At City Tech, we require students to take a class called the Psychology of Visual Perception. I have been going over its syllabus to find ways to tie perceptual realities to my teaching.
Pop-ups and other classic maneuvers
I have a lot of thinking on pop-ups in general, especially in tandem with all the ways we could do our die-cutting now…
All of these ideas lead me to thinking about paper prototypes, a wonderful way to meld everything together and begin to launch into phases of actual implementation.
This is from a UX/UI Design Thinking class I taught at City Tech. Teams of students had a day to create and film a key interaction of a site they were redesigning. Every single team reported having immense amounts of fun while finally puzzling through interactions they had never truly considered deeply before. My teams bonded to each other and continued to rely on each other throughout the semester, making for far stronger work.
It’s not about the motion so much as the thinking, planning, and work behind the motion. If our students made dynamic pieces such as these more often in their foundation classes, there would be no horrible leap into the technological void, no rush to making them master software when they are still formulating themselves as creators. If we return to the actual phenomenon of perception over time, there are so many lovely ways of working it into classes that are actually meaningful. If we get students over the conceptual thresholds before they encounter coding or programs, they will learn those so much faster. I have done it and seen it time and time again.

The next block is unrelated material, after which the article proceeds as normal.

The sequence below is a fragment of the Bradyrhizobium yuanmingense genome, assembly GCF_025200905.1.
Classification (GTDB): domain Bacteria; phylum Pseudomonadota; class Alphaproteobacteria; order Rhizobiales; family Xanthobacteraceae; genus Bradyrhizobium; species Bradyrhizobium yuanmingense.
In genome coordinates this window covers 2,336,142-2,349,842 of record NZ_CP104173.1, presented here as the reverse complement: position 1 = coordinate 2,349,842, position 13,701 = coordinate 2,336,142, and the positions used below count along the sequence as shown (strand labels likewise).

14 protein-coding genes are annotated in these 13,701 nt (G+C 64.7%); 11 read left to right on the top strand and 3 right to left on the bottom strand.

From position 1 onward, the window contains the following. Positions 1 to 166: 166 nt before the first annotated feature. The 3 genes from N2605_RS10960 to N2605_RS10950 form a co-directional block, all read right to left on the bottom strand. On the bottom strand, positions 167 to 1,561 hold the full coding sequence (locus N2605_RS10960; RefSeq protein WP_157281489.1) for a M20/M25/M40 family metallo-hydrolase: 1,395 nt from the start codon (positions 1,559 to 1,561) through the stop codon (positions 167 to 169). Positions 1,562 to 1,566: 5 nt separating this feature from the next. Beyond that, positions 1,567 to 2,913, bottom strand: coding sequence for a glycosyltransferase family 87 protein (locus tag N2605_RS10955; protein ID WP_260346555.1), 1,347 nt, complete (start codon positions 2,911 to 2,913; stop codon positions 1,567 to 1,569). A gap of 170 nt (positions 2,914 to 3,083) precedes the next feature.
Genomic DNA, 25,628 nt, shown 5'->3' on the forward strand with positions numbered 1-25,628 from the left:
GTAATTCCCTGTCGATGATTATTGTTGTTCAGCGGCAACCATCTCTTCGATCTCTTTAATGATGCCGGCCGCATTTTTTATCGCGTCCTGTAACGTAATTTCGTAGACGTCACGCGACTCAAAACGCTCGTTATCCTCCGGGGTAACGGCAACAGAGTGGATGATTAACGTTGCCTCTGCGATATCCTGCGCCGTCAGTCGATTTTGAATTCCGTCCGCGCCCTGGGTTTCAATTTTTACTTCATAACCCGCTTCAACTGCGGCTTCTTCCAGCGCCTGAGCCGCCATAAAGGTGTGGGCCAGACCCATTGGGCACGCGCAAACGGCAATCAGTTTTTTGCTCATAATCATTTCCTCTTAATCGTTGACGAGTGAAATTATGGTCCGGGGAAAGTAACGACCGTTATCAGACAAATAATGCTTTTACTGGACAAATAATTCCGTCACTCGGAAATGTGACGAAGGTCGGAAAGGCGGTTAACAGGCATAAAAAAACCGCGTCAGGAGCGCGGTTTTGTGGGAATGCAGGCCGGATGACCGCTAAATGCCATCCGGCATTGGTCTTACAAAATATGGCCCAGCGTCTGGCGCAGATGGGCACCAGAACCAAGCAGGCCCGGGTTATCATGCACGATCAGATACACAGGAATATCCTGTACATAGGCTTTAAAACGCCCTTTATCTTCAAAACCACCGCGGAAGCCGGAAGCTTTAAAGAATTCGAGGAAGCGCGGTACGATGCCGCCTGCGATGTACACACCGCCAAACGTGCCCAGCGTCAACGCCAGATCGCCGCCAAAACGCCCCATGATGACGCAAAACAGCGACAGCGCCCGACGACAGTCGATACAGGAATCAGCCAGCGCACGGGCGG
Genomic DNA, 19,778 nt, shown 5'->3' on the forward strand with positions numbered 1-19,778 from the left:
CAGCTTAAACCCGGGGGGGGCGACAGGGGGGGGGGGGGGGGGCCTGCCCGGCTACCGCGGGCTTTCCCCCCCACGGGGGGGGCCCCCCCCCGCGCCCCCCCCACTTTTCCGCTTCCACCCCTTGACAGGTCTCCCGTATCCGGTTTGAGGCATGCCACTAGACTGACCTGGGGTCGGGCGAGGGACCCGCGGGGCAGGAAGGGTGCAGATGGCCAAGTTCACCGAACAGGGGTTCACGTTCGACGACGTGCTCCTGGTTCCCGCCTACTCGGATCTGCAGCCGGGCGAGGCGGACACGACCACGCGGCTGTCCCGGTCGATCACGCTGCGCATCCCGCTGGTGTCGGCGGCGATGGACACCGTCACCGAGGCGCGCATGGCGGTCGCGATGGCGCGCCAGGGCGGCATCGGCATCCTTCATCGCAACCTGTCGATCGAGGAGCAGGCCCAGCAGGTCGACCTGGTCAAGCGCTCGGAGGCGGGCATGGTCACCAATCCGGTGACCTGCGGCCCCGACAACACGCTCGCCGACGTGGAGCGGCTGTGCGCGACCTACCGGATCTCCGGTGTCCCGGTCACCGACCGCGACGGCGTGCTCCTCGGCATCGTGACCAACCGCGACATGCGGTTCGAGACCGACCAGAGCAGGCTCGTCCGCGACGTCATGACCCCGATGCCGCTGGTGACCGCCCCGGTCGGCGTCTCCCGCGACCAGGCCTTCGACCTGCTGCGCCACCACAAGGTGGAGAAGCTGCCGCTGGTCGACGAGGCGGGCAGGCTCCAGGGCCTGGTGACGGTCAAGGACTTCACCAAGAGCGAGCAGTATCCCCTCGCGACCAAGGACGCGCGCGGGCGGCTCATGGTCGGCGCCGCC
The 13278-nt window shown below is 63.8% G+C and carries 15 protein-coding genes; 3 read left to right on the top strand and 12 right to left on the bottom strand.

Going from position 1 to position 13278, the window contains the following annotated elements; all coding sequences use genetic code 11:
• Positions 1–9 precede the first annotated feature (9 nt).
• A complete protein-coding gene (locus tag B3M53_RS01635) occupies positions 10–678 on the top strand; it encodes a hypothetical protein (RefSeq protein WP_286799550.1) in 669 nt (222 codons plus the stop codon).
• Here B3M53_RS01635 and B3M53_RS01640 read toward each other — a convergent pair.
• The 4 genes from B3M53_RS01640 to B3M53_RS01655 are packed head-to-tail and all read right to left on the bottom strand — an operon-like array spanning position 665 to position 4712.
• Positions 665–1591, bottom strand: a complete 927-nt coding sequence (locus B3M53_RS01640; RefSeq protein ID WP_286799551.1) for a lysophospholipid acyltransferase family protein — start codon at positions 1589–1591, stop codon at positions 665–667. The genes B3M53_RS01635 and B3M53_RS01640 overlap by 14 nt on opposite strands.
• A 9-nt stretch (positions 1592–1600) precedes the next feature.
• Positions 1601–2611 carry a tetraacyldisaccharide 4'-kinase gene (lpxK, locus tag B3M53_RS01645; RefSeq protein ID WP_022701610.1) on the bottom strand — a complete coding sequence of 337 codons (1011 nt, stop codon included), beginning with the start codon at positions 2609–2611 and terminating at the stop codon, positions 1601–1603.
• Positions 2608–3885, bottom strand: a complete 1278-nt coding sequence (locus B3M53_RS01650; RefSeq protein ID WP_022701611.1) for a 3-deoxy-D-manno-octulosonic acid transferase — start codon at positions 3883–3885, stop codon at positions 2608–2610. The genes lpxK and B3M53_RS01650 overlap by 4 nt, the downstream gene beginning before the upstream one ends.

I am writing some lesson and whole class ideas right now. I am hoping to workshop them at the EAT Lab, in classes at the Brooklyn Brainery, and in my formal classes at City Tech and Parsons. I’m also starting a suite of projects which are suing these principles in my own personal research.
I’ll be adding to this and expanding my writing on this subject as I develop lessons and courses based on these ideas. Please feel free to comment or email me and dig in yourself!
Animation History and Techniques: